Jump to content

Thick honey!! Help please..


Recommended Posts

  • Replies 36
  • Created
  • Last Reply

Top Posters In This Topic

Top Posters In This Topic

Popular Posts

Warning: I am not a honey specialist, but I do like Van Morrison.  This is mostly from memory of the history and science, and without checking things, I may well make a mistake or two, and trust some

Yes you can melt it.   But the way of least work, is to pack the honey into jars straight away while it is still liquid. And store those jars in a deep freeze. Not a fridge. The honey will n

Face your vehicle to the sun and wind the windows up. 

33 minutes ago, lexy said:

 I have a similar problem to deal with at some point. I spun out my honey into 15 buckets (about 25kg kg each). Usually at that point I'd homogenize it all in a vat and straight into jars.

 

Due to lockdown the jars didnt arrive and it solidified in the buckets... now i have to figure out how to melt it all at the same time whilst minimising HMF increase as much as possible (its manuka so HMF will be lab tested)

 

Im thinking perhaps sitting the buckets in a bath at about 37c and opening them to stir occasionally until melted?

I have done this before with solidified buckets, but the water needs to be a lot hotter than 37 degrees or it will not work. The honey in the bucket will not reach the temperature of the water if it is only left in there until it is thin enough to pot and is stirred frequently. Just keep checking the temperature of the honey with a thermometer. More hot water will need to be added to the bath frequently.

These days I only extract when I know I can pot straight after, and anything extracted after December is creamed, this as a result of experiencing much of the above.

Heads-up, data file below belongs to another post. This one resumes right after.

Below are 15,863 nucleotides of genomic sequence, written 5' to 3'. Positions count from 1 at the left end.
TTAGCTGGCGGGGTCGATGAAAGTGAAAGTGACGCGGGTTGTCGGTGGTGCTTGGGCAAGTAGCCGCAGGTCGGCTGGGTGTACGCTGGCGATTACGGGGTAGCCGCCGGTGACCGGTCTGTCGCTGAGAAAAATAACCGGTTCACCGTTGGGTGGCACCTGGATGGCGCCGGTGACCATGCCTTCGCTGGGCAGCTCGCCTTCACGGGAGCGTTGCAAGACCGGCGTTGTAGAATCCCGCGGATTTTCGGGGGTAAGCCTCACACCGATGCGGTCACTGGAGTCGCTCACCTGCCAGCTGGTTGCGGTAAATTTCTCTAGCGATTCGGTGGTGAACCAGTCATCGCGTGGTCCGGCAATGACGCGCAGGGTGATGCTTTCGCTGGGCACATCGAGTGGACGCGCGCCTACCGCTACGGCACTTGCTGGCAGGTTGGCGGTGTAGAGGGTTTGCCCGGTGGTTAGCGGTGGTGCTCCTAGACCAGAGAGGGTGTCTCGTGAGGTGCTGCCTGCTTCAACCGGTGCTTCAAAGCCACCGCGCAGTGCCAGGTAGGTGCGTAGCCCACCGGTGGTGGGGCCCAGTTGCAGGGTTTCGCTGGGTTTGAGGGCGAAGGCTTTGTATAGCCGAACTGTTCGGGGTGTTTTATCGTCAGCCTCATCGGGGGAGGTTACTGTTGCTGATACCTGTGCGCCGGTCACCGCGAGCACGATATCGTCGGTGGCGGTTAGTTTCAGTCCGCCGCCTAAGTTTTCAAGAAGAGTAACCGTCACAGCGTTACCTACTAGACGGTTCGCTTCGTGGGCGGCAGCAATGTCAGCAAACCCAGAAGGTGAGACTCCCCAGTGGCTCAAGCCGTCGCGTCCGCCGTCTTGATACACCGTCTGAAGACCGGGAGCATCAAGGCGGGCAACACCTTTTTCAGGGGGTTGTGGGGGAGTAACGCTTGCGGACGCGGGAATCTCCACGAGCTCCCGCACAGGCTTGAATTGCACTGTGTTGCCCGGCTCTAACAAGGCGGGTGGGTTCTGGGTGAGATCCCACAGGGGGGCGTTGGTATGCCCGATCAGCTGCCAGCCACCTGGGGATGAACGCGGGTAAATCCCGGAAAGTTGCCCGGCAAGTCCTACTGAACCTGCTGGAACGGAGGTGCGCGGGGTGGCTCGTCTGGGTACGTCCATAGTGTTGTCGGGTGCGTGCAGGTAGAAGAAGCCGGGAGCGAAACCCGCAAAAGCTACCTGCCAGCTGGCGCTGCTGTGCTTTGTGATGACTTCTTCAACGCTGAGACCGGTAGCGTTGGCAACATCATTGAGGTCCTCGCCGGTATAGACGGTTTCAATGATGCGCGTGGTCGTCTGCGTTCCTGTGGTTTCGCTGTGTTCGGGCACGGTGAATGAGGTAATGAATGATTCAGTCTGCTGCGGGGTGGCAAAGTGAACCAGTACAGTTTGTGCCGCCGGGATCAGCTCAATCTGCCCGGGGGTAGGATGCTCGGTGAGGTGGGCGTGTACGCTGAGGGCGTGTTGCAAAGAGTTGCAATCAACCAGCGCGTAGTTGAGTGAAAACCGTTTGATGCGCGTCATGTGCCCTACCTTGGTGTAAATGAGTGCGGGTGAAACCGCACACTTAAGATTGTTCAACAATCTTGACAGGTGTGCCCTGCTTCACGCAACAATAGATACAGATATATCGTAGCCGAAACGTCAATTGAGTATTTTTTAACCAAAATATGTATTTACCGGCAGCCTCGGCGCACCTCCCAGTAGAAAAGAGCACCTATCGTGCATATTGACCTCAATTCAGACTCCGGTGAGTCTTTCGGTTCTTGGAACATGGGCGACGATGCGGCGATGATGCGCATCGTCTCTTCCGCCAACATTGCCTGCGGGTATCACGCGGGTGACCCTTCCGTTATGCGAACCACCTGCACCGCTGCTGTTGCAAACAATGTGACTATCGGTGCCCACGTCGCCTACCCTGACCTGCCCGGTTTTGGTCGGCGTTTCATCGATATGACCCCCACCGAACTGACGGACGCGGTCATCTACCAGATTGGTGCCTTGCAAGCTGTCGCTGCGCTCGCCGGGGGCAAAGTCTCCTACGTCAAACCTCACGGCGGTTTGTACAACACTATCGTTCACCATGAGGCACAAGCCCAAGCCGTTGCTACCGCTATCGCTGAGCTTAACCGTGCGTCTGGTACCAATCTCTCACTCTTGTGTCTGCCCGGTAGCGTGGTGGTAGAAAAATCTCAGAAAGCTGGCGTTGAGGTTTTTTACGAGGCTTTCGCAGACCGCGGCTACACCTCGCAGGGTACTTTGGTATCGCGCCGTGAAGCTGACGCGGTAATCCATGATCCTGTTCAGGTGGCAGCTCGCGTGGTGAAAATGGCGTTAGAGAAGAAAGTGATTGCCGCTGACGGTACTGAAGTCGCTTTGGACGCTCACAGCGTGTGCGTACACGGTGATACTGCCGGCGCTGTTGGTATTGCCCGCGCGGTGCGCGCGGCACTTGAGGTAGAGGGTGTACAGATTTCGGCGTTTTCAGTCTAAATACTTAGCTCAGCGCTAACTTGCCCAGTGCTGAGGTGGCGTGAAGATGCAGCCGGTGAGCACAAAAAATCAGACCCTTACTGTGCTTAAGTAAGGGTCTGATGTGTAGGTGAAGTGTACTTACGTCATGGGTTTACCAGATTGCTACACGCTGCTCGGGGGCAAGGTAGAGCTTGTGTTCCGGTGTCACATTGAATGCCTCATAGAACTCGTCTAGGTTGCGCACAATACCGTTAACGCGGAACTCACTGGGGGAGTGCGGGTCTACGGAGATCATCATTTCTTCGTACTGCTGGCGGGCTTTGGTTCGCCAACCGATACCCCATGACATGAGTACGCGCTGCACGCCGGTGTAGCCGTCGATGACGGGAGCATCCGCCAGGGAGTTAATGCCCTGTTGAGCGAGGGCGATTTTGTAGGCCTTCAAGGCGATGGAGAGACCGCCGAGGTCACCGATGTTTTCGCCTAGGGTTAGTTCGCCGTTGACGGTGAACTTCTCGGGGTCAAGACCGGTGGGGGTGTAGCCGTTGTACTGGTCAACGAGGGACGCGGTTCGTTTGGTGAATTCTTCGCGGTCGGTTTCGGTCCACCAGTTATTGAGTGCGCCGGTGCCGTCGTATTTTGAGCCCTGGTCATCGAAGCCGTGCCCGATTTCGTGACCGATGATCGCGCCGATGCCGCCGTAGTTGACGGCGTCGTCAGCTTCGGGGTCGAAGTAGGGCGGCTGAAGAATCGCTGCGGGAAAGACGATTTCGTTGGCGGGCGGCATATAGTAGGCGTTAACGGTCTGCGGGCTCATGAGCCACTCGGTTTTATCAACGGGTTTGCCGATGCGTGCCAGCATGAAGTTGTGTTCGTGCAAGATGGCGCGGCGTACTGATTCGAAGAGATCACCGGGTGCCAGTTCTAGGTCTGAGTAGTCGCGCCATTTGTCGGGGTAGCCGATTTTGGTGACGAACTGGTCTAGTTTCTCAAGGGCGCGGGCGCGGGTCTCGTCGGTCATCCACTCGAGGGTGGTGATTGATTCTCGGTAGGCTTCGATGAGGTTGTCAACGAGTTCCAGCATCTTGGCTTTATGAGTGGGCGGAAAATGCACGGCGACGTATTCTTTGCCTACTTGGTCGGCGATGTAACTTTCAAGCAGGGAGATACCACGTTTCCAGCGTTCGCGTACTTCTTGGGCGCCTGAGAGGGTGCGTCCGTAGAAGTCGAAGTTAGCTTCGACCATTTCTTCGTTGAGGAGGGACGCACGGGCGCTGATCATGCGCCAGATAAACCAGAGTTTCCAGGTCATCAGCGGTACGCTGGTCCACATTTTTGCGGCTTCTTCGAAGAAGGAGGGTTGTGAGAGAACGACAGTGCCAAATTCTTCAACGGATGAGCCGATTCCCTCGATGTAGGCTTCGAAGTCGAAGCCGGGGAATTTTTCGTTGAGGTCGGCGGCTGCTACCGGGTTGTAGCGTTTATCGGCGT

On 16/02/2020 at 1:38 PM, Alastair said:

Yes you can melt it.

 

But the way of least work, is to pack the honey into jars straight away while it is still liquid. And store those jars in a deep freeze. Not a fridge. The honey will not freeze, but the cold temperature slows everything down and the honey will stay un crystalised for years.

 

Not a fridge because that has the opposit effect, at that temperature honey will crystalise quickly.

I put some of my very first honey harvest in the freezer to stop it crystallizing, and six months later it had set into the finest texture I have ever seen. There was no detectable crystals at all, much like butter. I used it to cream my next season's batch and thereafter.

  • Agree 1
  • Good Info 2
Link to post
Share on other sites

i like the idea of just chucking it in a van or something, nice and easy - but i dont think it provides enough control, like I could reach the end of the day and have half melted honey.

 

sounds like a bath is the way... another question occurs - how long will it remain liquid at room temp? homogenizing and jarring would take maybe 2 days:-(

 

urgh. 

Link to post
Share on other sites
9 minutes ago, lexy said:

how long will it remain liquid at room temp? homogenizing and jarring would take maybe 2 days:-(

 

You will be ok for a couple of days, but if it's kanuka the warmer the better for jarring. Mine comes off the hive > scraped > jarred all within a couple of hours in a sunny January kitchen. One of the plusses in not getting carried away with hive numbers for no good reason , harvesting stays manageable without gear.

  • Agree 1
Link to post
Share on other sites